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 Frozen Forensics – Tyson Barrie

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admin Posted - 08/05/2015 : 12:29:23
Several weeks ago, I wrote an article about Justin Faulk, and how he could be that fantasy defenseman the takes the big leap into the 50-55 point range. Now, as the calendar turns to August, and we can REALLY start thinking fantasy hockey, I think I may have the blueliner for you that takes the next step. What step? We’ll call it the “Mike Green circa 2008 Step”: Mid 20’s, prior 50-point season, plays with other offensively gifted players, and seems to only be getting better. His name: Tyson Barrie.

In 2014-15, Tyson Barrie became only the fourth Colorado Avalanche defenseman to top the 50 point mark, joining Rob Blake, Sandis Ozolinsh, and Raymond Bourque. After a slow start to the season that saw Barrie register only seven points in October with a minus six rating, Barrie rebounded to record three, 10+ point months. He was particularly strong in the months of February and March, tallying 20 points in 24 games. A classic power play quarterback, Barrie was particularly productive with the man advantage: 30.2% (16 of 53) of his points came on the PP, as he also averaged nearly three minutes/game (2:57) during 5 on 4 ice time. Those are encouraging numbers for sure, but I feel there is much more to both Barrie’s fantasy production as well as his Avalanche teammates heading into the 2015-16 season.

Regression was the name of Colorado’s game heading into the 2014-15 season, as many pundits predicted the club would fall far off of their 52 win, 112 point season; they were pretty much dead on, as inconsistent play and injuries (big surprise) to franchise goalie Semyon Varlamov resulted in a 39 win, 90 point, out of the playoffs season. From a fantasy production perspective, a lot of their disappointments last season can be attributed to one thing: Power Play. After finishing the 2013-14 season ranked fifth in the NHL with a 19.8% efficiency (50 goals), the Avalanche plummeted to 29th in the league, while racking up 13 fewer power play goals (37), and dipping to a percentage of 15.0….only Buffalo ranked worse. With the firepower that Colorado can put on the ice on the power play (Gabriel Landeskog, Nathan MacKinnon, Matt Duchene, Jarome Iginla, Alex Tanguay) to go along with Barrie, that number was particularly concerning. Power play success can be such an inconsistent statistic from year to year, as exemplified here by Colorado’s numbers. In a way, their lack of PP success was just a microcosm of the ‘Lanche’s up and down year after being the darlings of the NHL during head coach Patrick Roy’s rookie season behind the bench.

All that can change for fantasy owners during the upcoming season, and Barrie can be a huge part of the success. How? Shots on goal. Last year, Barrie ranked 32nd in shots on goal by all blueliners with a mere 139, yet oddly enough, that was a career high. His shooting percentage actually regressed from the previous year (12.9% to 8.6%), so add it all up, and there is much more room for fantasy production from Barrie next season despite the fact that he set a career-high with 53 points. That’s not to say that he can creep into Erik Karlsson territory (292 SOG’s, fourth overall in the NHL), but a healthy bump into the 190’s to 200’s certainly seems reasonable, and with that will come increased fantasy numbers, not only for him, but for his fellow Avalanche teammates also.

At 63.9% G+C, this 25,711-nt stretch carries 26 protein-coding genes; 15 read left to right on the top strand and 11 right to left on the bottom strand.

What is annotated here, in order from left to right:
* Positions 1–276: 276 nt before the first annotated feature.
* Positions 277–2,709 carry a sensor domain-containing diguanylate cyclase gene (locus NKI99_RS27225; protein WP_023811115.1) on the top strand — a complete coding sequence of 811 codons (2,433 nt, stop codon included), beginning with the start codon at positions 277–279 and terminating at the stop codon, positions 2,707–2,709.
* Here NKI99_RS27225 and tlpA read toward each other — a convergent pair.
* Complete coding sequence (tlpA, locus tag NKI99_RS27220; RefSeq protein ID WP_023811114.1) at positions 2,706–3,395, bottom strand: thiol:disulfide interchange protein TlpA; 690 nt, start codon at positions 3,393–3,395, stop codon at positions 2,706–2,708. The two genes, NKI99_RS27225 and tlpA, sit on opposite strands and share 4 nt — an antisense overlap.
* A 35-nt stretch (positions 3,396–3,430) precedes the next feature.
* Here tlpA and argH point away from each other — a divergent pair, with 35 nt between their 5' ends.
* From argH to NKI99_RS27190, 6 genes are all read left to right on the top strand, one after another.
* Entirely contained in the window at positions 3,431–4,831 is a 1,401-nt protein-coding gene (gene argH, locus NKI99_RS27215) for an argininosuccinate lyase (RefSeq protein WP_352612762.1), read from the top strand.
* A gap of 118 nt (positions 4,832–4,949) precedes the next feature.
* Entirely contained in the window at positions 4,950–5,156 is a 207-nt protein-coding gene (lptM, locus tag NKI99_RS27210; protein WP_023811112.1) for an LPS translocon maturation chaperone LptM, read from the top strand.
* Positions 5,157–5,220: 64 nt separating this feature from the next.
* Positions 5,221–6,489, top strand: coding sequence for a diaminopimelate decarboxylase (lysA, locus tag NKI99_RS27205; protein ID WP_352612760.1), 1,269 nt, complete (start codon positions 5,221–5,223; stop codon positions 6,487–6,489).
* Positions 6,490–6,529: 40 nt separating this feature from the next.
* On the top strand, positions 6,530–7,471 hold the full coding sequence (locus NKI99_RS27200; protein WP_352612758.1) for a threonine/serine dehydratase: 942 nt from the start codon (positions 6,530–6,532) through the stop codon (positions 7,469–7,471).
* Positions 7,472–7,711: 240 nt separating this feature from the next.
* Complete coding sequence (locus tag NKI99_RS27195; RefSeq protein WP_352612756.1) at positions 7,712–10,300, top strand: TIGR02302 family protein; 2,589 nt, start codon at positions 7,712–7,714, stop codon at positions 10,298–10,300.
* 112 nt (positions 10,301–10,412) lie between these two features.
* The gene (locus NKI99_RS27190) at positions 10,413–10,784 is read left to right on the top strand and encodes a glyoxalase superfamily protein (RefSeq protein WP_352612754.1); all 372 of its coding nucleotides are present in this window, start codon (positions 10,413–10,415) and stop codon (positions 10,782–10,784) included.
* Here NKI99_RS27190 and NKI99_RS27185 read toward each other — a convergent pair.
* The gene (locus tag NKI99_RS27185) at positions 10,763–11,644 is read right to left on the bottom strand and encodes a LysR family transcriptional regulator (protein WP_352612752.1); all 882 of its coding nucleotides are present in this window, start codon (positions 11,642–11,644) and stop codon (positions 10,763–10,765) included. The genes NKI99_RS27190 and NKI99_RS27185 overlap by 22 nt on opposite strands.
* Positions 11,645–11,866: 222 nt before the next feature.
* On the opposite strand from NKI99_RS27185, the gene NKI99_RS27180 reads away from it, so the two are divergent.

I mentioned in the beginning the “Mike Green circa 2008 Step”. Let’s compare Barrie’s career start to Green’s to see if there’s any validity to that:

Green's last 3 seasons:

Season / Age / GP / Goals / Assists / PPG’s / SOG’s / +/-
2007-08 / 22 / 82 / 18 / 38 / 8 / 234 +6
2008-09 / 23 / 68 / 31 / 42 / 18 / 243 / +24
2009-10 / 24 / 75 / 19 / 57 / 10 / 205 / +39
Three-year average: 75 GP / 23 goals / 46 assists / 12 PPG’s / 227 / SOG’s / +23

Here’s Barrie’s last two full seasons:

Season / Age / GP / Goals / Assists / PPG’s / SOG’s / +/-
2013-14 / 22 / 64 / 13 / 25 / 4 / 101 / +17
2014-15 / 23 / 80 / 12 / 41 / 2 / 139 / +5
Two-year average: 72 GP / 12 goals / 33 assists / 3 PPG’s / 120 / +11

Not even close, is it? Can it be? I think it can meet Green’s three-season output somewhere in the middle of Barrie’s first two season’s average. Again, it comes back to shots on goal; the comparisons to Green show more than 100 shots on net, that doesn’t even take into account shots towards goal from an advanced perspective. Barrie can certainly put 70-80 more shots towards the net for the upcoming season. If he does, 53 points can potentially become 65 points; there’s certainly no reason why he cannot top the 20 goal mark, with 40-45 assists for 2015-16. Those numbers could put him in the Karlsson, Brent Burns, P.K. Subban territory going forward, a group that is certainly well within Barrie’s reach given his past offensive production, and the players he hits the ice with for an average of 21 minutes/night.

The verdict: Barrie is easily a top ten fantasy defenseman going into 2015-16. As a matter of fact, there’s a good chance that by season’s end, he could be Top 5. Keep him on your radar with the aforementioned players (along with Kris Letang) heading into your draft, and for the love of fantasy hockey, let’s all hope and pray he decides to shoot the puck more… much more!!!

Written by Derek Gibson of

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